The testimony at trial, summarized above, revealed that the State had proved the elements of the charged crimes. There were no specific dates given as to when certain acts occurred, although it was established that certain acts occurred in close proximity to when the victim revealed her turmoil to her teacher and counselor. This Court feels that it must defer to the policy of leniency as to child testimony. See Johnson, 145 N.C. App. 51, 549 S.E.2d 574;Burton, 114 N.C. App. 610, 613, 442 S.E.2d 384, 386 (1994); Norris, 101 N.C. App. 144, 151, 398 S.E.2d 652. “'The date given in the [indictment or] bill of indictment is not an essential element of the crime charged and the fact that the crime was in fact committed on some other date is not fatal.'” Burton, 114 N.C. App. at 612, 442 S.E.2d at 386 (quoting Norris, 101 N.C. App. at 151, 398 S.E.2d at 656). Thus, defendant's attempt to distinguish his case is denied and this assignment of error is overruled.
III.
    We have examined defendant's remaining assignments of error, that the statutory rape charge (99 CRS 37247) and the other sex offense charge (99 CRS 37252) should not have gone to the jury because there was insufficient evidence to convict and that it was error for the trial court to refuse to set aside the verdicts upon defendant's oral motion as being contrary to the greater weight of the evidence. We believe them to be without merit. Here again, defendant contends that Apprendi overrules our previous case law as it pertains to the instructions regarding statutory rape and sex offenses. See Harris, 140 N.C. App. at 214, 535 S.E.2d at 618-19. We review the issue here briefly for the purpose of clarification.
    The trial court did not err in its instructions for sexual offense and statutory rape in that the trial court explicitly distinguished between “male sex organ” and “object.” See Harris, 140 N.C. App. at 214, 535 S.E.2d at 618-19; State v. Speller, 102 N.C. App. 697, 705, 404 S.E.2d 15, 19, appeal dismissed, disc. review denied, 329 N.C. 503, 407 S.E.2d 548 (1991). The potentialproblem stems from the definition of “sexual act” being “any penetration, however slight, by an object into the genital opening of a person's body,” and the definition of rape, which is essentially vaginal intercourse, which is penetration, however slight, of the female sex organ by the male sex organ. While “sexual act” does not include vaginal intercourse, the argument has been made that the “male sex organ” could be misunderstood by the jury to be the “object” of penetration, which could mean that defendants are convicted of both crimes by one act. While it is the better practice for trial courts to explicitly exclude the male sex organ from its “sexual act” definition, any error is harmless. The trial court in the present case, as in Harris and Speller, gave the instructions so that they “were sufficient to differentiate between the two offenses so that the jury understood it was to consider the vaginal intercourse for purposes of the rape charge and the digital penetration for purposes of the sex offense charge.” Harris, 140 N.C. App. at 215, 535 S.E.2d at 619.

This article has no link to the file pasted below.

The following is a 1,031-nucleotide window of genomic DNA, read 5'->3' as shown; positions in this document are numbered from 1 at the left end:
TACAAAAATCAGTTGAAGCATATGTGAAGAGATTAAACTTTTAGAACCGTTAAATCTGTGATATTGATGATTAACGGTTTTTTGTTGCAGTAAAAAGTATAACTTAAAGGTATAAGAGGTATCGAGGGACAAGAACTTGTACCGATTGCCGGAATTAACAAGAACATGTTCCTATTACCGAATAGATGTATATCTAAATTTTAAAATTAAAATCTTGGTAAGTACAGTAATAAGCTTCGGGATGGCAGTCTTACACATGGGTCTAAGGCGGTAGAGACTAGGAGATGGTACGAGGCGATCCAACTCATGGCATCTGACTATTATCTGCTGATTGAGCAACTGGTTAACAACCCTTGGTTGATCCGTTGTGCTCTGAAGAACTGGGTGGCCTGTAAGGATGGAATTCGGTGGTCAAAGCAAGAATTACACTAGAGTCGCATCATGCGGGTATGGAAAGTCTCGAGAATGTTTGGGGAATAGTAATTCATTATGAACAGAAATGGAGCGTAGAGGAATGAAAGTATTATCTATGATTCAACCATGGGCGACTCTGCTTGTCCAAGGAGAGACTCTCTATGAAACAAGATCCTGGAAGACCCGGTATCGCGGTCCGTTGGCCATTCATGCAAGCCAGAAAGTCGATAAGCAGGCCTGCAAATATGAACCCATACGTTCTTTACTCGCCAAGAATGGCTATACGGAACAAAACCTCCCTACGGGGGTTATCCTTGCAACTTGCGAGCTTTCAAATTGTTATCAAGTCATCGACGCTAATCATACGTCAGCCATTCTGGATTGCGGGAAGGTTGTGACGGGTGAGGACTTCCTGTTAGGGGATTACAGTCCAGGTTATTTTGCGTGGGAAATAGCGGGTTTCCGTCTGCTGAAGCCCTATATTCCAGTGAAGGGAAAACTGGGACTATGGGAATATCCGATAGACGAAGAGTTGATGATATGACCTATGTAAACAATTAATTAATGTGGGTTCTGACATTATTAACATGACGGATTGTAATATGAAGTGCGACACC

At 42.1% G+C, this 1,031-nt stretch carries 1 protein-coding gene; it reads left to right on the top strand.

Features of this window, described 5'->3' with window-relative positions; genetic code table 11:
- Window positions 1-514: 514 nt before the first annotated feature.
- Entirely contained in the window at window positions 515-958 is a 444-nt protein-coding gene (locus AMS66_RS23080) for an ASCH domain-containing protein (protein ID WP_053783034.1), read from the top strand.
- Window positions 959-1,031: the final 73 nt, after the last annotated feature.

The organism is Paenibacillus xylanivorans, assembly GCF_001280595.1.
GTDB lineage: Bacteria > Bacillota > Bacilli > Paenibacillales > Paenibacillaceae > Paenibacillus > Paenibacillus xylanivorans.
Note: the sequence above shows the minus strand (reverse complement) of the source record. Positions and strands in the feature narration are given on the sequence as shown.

Because we hold that defendant had a trial free from prejudicial error, we find
    No error.
    Chief Judge EAGLES and Judge BIGGS concur.
    Report per Rule 30(e).